‘Infant behaviour management’ strategies may include:
- Teachingparents aboutnormalinfantdevelopmental stages and how to recognise and respond to tired cues.
- Separating feeding from sleeping.
- Putting the baby to bed while sleepy, but not yet completely asleep.
- Reducing unsustainable sleep associations such as patting a baby off to sleep. Using rhythmic patting to quieten the baby (but not to the point of sleep).
- Providing the baby with short opportunities to learn to self-soothe.
- Resettling the baby to sleep if s/he wakens after one sleep cycle.
It’s important to acknowledge that while there is no one ‘right’ way for a baby to sleep or be settled, safety should always be the top priority.
Five safe sleeping messages for health professionals from SIDS and Kids:
- Sleep baby on the back from birth, not on the tummy or side.
- Sleep baby with face uncovered (no doonas, pillows, lamb’s wool, bumpers or soft toys).
- Avoid exposing babies to tobacco smoke before and after birth.
- Provide a safe sleeping environment (safe cot, safe mattress, safe bedding).
- Sleep baby in their own safe sleeping environment next to the parent’s bed for the first 6 to 12 months of life i.e. in a cot, bassinet or other separate sleep surface.
It is generally advised that parents sleep with their infant in close proximity but on a different sleep surface. The current evidence shows that it is the circumstances in which bed-sharing occurs in sleeping environments that contributes to increased risk of sudden infant death, not the act of bed sharing itself. Nevertheless, it is not safe to share a sleeping surface with a baby if either parent is:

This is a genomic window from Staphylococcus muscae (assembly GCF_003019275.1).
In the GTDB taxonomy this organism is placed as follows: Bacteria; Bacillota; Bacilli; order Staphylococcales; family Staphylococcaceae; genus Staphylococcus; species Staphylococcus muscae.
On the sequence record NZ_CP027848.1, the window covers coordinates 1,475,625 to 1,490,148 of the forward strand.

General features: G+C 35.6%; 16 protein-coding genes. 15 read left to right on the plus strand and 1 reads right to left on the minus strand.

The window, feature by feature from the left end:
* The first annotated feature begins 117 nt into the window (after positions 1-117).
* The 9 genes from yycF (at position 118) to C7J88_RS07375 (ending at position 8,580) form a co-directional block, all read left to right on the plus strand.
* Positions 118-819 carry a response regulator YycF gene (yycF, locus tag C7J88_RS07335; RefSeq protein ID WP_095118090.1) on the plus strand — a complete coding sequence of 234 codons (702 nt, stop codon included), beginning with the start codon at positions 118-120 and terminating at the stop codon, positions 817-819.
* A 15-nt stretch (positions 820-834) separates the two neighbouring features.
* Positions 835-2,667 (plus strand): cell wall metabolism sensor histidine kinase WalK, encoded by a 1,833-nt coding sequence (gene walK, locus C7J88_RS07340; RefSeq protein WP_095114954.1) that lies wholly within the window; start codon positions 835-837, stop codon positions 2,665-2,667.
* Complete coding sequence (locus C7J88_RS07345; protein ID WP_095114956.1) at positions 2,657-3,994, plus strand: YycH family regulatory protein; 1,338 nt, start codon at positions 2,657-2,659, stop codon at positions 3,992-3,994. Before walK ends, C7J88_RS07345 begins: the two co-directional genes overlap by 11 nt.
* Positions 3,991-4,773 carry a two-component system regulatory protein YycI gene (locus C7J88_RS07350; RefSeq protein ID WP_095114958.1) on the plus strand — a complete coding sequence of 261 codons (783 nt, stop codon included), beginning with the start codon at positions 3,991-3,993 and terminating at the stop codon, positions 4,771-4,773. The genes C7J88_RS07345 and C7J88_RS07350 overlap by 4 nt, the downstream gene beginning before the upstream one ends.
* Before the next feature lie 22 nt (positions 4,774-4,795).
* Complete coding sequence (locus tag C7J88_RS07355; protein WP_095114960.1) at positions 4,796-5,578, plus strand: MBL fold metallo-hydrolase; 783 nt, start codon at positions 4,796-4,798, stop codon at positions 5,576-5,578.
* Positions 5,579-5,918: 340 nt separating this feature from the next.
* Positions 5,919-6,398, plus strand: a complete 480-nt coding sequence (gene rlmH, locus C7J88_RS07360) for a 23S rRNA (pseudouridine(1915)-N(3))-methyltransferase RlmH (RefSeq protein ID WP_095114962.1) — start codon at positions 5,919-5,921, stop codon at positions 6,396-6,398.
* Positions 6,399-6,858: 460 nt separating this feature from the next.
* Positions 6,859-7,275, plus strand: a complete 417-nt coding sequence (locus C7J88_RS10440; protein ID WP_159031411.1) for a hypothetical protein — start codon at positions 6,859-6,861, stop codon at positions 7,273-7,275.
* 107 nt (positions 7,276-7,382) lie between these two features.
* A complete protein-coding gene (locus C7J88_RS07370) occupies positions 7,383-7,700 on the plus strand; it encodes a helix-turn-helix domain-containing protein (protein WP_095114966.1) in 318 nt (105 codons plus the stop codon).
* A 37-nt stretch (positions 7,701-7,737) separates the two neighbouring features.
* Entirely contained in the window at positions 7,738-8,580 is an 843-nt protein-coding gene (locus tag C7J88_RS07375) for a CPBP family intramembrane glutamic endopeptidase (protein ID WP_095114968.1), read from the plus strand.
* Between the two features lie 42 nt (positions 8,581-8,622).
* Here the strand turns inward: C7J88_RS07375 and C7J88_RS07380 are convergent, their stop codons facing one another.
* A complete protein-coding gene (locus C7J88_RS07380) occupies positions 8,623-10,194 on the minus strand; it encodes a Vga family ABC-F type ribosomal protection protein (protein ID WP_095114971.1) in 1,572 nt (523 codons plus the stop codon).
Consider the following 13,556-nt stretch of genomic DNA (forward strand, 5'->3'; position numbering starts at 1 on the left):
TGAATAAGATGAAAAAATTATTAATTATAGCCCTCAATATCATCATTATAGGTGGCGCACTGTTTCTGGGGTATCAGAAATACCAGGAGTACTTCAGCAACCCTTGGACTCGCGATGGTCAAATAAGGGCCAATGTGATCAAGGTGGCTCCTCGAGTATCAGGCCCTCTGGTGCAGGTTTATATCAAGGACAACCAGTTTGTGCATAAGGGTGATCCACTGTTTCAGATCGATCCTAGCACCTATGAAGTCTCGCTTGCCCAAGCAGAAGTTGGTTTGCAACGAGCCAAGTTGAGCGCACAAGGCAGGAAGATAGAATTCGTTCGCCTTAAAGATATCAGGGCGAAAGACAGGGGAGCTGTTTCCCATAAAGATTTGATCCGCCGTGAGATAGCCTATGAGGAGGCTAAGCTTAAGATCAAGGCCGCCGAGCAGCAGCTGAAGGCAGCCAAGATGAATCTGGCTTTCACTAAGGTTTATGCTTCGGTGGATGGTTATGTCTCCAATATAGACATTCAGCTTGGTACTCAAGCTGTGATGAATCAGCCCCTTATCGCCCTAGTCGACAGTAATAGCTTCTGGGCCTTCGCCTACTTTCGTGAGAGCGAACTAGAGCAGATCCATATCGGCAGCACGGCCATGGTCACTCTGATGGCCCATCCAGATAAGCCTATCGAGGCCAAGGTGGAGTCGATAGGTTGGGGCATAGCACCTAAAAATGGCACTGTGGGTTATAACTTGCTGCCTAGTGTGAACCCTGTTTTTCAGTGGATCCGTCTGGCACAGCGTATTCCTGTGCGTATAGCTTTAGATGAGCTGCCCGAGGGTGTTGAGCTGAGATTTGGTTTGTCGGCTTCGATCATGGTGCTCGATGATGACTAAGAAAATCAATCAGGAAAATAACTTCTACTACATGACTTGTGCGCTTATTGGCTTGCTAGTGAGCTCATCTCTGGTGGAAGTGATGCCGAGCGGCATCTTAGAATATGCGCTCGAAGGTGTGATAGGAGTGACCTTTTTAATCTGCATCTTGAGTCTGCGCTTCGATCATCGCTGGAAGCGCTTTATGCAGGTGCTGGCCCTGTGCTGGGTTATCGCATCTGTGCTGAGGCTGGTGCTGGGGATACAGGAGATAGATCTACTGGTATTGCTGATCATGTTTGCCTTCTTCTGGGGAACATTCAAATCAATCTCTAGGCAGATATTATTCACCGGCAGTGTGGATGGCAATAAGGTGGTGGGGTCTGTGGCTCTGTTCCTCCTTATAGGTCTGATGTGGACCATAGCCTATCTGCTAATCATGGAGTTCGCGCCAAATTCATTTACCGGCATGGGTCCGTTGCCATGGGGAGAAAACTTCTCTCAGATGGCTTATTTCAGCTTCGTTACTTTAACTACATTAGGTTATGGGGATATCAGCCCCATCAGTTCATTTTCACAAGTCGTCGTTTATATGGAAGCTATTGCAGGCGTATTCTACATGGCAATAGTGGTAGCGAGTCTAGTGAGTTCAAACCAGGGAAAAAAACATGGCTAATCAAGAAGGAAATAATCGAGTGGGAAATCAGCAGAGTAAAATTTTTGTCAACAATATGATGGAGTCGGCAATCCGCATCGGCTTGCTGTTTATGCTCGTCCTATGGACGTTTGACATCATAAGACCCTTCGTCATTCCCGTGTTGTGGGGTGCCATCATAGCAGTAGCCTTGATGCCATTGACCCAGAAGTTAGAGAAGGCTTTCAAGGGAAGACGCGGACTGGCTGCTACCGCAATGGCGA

- a smoker
- under the influence of drugs that cause sedation or alcohol
- excessively tired.
It is also not advisable for parents to share their bed if one or both parents are obese.
To avoid the risk of any bedding covering an infant’s face, sleep them in an infant sleeping bag or under lightweight blankets; doonas, pillows and other soft items should be removed from around the baby.
Crying and Sleeping Crying that is difficult to console in the early weeks and months of an infant’s life is part of normal behavioural development. While these early cries can be frustrating, exhausting and demoralising for parents, it can be reassuring to know that it is normal and will pass.
Barr’s crying curve shows that the overall amount of crying per day (fussing, crying and inconsolable crying combined) tends to increase week by week, peak during the second month, and then recede to more stable and lower levels by the fourth or fifth month (Barr, 2006). At its peak, crying lasts on average, around 21⁄2 hours a day , but can be longer in some babies.Other properties that are typical, and probably unique in the first months of life, include crying bouts:
- that are unexpected, unpredictable and unrelated to anything that is going on in the environment
- that are resistant to soothing, or inconsolable
- where the infant appears to be in pain, even when they are not
- that are longer than at any other time, lasting 35 to 40 minutes on average, and sometimes lasting one to two hours or more
- that cluster in the late afternoon and evening.
If you need any further information, you can comment below or call Motherhood Chaitanya Hospital at 0172-5088088, 01762-509503.